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The Arbalest | 2016 SXSW Film Festival Review

Toy Story: Pinney’s Debut a Strange Love Puzzle

Adam Pinney The ArbalestWriter and cinematographer Adam Pinney (credited for both on indie filmmaker Adam Orr’s films Blood Car and A is for Alex, as well as lensing Joe Swanberg’s 24 Exposures) strikes out with his own directorial debut, the peculiar The Arbalest. The 1970s set tale of a famed toy inventor’s unrequited obsession with a woman ends strangely, but continues to haunt him throughout the years, inspiring a later, more dangerous invention. Although the film’s puzzling narrative and decidedly offbeat tone are enterprising sometimes intrigues, it just as often fails to directly engage, with moments of zaniness jolting it out of its bizarro world stupor too frequently and unnecessarily.

In 1968 New York City, hopeful toy inventor Foster Kalt (Mike Brune) meets Sylvia Frank (Tallie Medel) in a hotel room, along with another random stranger, Paul (Matthew Stanton). All are attending a toy convention, but Foster’s invention, a filter which converts oxygen to helium, isn’t quite the right fit for the event. A drug and alcohol fueled night leads to tragedy for Paul but also clinches Kalt’s fascination with the beautiful woman. Together, they take credit for Paul’s toy, a ‘puzzle’ cube (yes, the Rubik’s Cube), and Foster becomes the famous inventor of the Kalt Cube. A decade later, in 1978, he exists alone in a cabin in the woods with his own mounting madness, agreeing to give an exclusive interview, where he details his plans, involving a new invention, Sylvia (now a photographer) and her husband, John (Robert Walker Branchaud).

Who is Foster Kalt? That’s the question Pinney doesn’t quite provide the answer to, a famed toy inventor whose experiences in a fateful hotel room meeting will dictate not just his trajectory, but the entire film. Jumping ahead in time, through interview clips with the reclusive artist while he’s pursued by gaggle of journalists eager to snag proof of the rampant rumors circulating him, perhaps the most reasonable passage of dialogue finds Kalt explaining to us, “Life isn’t about toys, it’s about mistakes.” And so we get to the kernel of another story about amour fou, though with a particularly strange window dressing.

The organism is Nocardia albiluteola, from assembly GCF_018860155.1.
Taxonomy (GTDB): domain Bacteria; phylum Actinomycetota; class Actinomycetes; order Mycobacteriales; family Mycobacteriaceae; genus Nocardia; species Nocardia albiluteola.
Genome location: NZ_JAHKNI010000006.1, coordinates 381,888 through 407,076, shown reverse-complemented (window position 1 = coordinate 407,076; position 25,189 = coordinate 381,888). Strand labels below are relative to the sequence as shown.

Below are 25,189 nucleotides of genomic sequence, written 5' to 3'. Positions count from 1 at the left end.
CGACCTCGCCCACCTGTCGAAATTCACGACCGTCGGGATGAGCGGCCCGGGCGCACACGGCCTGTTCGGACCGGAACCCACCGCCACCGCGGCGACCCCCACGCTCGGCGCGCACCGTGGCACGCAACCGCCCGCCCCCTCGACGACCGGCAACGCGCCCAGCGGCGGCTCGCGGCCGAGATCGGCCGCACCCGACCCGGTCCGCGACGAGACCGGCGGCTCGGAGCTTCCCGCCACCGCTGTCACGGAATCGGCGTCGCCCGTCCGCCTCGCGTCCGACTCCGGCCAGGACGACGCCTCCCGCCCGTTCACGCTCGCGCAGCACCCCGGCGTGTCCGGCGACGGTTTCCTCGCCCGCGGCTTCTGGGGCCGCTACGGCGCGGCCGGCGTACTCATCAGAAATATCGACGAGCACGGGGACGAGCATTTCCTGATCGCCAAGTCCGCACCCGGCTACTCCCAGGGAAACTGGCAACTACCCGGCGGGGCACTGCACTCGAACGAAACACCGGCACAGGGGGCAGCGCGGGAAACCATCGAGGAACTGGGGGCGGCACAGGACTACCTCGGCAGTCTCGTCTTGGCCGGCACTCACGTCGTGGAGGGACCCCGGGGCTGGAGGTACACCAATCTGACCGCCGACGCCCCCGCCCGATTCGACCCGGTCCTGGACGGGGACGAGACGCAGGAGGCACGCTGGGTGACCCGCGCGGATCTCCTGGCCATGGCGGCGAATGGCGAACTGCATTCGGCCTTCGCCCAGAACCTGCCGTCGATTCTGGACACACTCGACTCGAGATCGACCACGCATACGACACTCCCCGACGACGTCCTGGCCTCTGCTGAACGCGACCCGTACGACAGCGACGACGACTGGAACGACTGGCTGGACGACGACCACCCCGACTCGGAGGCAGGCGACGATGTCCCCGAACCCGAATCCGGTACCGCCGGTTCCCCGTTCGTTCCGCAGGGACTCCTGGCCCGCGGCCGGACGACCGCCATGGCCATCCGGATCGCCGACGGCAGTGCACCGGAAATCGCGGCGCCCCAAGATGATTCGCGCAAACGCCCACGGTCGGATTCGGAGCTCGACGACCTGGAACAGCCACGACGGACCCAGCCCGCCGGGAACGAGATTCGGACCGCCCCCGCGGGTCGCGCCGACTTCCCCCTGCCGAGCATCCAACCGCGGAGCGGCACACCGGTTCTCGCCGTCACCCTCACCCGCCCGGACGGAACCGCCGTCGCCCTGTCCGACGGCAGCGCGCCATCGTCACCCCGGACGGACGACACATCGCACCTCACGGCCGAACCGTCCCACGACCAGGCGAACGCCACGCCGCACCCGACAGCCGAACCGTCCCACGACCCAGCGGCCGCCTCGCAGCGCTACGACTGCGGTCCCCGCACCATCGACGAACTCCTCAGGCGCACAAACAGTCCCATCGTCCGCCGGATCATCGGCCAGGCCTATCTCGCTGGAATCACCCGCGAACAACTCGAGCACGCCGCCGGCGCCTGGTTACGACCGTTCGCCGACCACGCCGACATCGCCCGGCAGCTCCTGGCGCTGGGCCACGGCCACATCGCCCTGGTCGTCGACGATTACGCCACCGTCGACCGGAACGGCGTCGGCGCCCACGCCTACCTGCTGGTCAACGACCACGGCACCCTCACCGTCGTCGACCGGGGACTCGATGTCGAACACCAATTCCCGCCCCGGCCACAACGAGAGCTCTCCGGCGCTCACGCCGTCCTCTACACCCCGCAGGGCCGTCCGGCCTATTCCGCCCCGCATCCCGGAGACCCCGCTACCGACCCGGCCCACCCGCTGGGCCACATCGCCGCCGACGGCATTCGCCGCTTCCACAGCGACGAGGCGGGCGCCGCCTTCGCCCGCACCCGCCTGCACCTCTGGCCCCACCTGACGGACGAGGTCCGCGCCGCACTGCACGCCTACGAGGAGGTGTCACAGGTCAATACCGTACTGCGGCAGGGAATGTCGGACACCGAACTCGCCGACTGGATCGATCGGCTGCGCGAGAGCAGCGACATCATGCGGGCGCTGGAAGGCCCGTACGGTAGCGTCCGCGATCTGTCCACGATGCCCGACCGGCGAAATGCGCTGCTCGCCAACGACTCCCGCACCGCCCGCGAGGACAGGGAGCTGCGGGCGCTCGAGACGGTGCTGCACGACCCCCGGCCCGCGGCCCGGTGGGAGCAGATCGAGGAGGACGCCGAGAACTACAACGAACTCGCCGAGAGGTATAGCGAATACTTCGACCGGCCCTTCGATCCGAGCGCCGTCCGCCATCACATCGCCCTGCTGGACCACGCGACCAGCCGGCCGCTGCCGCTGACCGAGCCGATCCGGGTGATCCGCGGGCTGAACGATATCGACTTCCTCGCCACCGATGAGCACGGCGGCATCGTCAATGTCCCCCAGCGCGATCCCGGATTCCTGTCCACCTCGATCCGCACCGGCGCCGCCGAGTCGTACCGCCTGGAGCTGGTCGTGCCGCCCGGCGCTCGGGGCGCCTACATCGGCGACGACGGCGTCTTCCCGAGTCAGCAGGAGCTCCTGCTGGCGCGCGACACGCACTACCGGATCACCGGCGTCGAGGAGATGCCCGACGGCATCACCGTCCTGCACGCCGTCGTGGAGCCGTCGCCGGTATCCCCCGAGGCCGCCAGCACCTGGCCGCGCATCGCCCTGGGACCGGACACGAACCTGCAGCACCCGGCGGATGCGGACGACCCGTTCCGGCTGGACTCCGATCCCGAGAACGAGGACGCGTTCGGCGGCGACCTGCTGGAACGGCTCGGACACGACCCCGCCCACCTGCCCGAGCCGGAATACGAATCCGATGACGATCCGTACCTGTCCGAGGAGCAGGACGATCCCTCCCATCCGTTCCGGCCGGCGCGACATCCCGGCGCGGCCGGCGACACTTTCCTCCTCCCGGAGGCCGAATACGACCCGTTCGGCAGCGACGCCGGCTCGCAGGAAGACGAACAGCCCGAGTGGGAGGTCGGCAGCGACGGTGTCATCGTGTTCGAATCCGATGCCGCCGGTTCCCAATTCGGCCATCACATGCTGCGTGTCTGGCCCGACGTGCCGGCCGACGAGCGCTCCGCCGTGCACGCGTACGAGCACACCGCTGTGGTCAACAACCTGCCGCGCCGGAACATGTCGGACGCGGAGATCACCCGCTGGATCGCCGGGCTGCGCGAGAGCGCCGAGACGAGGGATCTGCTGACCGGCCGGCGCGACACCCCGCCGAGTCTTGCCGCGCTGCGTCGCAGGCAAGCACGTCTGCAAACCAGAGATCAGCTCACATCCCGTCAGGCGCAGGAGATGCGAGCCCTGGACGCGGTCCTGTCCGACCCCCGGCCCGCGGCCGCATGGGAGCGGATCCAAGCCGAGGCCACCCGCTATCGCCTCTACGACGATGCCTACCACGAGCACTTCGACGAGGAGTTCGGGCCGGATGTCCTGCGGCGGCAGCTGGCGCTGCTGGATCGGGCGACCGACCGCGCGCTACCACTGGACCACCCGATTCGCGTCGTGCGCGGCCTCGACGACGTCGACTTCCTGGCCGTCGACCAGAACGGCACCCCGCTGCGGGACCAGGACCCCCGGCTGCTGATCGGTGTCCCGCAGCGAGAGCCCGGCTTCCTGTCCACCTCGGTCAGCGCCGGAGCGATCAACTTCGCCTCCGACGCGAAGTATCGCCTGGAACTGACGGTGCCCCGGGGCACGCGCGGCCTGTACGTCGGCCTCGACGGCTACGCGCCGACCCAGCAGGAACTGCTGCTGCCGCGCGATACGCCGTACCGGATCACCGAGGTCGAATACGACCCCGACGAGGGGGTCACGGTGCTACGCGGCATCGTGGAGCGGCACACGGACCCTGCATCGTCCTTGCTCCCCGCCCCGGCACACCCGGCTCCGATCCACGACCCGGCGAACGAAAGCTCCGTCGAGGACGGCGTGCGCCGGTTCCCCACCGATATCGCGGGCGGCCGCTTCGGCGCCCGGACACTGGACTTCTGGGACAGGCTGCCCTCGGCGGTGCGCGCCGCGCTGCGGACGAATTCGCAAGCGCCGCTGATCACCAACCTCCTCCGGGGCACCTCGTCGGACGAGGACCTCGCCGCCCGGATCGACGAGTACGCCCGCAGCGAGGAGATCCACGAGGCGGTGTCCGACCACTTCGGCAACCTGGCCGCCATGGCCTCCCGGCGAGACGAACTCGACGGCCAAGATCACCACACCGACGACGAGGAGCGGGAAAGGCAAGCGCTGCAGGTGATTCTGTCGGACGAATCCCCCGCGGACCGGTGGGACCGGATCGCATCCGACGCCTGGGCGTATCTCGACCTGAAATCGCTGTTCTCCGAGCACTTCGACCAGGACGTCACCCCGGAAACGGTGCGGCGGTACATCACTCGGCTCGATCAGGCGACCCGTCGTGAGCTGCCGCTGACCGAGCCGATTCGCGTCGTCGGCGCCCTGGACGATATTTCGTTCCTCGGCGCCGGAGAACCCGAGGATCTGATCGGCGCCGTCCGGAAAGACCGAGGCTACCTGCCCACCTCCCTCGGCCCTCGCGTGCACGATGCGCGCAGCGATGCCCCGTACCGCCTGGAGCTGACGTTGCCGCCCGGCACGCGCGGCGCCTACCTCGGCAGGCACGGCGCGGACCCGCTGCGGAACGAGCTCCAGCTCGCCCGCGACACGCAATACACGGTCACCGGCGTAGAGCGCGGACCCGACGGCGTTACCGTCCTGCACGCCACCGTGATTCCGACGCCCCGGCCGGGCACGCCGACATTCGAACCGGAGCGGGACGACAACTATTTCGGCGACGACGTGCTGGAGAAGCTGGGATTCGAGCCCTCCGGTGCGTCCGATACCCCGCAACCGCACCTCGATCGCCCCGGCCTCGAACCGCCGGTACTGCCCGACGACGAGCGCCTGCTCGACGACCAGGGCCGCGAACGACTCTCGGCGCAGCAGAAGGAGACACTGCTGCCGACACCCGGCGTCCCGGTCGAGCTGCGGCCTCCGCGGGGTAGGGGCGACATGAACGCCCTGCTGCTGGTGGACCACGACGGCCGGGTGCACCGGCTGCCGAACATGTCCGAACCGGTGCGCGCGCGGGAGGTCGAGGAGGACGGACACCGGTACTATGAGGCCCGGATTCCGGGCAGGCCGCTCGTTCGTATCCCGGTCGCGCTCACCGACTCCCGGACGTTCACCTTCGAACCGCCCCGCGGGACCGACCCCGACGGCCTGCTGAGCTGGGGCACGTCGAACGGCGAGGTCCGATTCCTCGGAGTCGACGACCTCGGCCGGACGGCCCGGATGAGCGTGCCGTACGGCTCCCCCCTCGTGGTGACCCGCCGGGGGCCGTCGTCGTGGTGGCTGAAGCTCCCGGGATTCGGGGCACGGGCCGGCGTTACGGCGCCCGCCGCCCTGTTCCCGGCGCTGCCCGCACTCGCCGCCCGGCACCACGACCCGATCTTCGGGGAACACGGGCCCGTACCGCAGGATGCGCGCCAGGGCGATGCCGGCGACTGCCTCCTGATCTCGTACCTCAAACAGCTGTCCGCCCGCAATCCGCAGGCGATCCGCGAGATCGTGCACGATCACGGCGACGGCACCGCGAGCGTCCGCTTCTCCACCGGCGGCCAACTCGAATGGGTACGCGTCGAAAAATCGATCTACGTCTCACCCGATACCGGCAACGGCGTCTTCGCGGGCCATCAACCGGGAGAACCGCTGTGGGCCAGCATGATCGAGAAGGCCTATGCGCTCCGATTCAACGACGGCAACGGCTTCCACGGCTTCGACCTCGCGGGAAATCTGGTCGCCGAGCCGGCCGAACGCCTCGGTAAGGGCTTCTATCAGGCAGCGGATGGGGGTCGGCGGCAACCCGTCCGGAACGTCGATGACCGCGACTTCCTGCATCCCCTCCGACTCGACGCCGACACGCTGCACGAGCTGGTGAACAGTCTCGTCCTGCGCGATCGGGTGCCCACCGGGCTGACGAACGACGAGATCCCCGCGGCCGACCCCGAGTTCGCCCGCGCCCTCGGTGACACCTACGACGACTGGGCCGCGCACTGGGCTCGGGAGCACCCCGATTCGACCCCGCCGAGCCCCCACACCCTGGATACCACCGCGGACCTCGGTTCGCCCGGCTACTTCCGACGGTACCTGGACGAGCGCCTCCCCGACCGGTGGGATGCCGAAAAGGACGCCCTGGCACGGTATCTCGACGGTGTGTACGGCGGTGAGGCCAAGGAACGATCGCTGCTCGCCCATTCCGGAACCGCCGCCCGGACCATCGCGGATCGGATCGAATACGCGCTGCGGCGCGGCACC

Much of The Arbalest feels like early Alex Ross Perry, hyper intelligent but its most promising entertaining attributes lost in its own density. Its light sprinkles of period integrity (mostly revealed in the strangulating set design of the early hotel room sequence) often feel cheap, and sometimes desperate, though its red herring (or, in this instance, red balloon) subject matter may also put one in mind of Andrew Bujalski’s Computer Chess (as far as vintage artifacts) if it were calibrated as a daytime soap opera.

And what is an arbalest? It isn’t either of Foster’s toys, but actually an enhanced medieval crossbow. As a sort of bizarre allusion to Kalt’s eventual final ‘toy’ the title enhances the film’s enigma, but is also obscure to the degree of hobbling interest. By the time we get to its last thirty minutes or so, Pinney’s film hits its more inspired strides, thanks in part to a tone which feels increasingly surreal and delirious.

Reviewed on March 14th at the 2016 SXSW Film Festival – Narrative Competition. 76 Mins.


Los Angeles based Nicholas Bell is's Chief Film Critic and covers film festivals such as Sundance, Berlin, Cannes and TIFF. He is part of the critic groups on Rotten Tomatoes, The Los Angeles Film Critics Association (LAFCA), FIPRESCI, the Online Film Critics Society (OFCS) and GALECA. His top 3 for 2023: The Beast (Bonello) Poor Things (Lanthimos), Master Gardener (Schrader). He was a jury member at the 2019 Cleveland International Film Festival.

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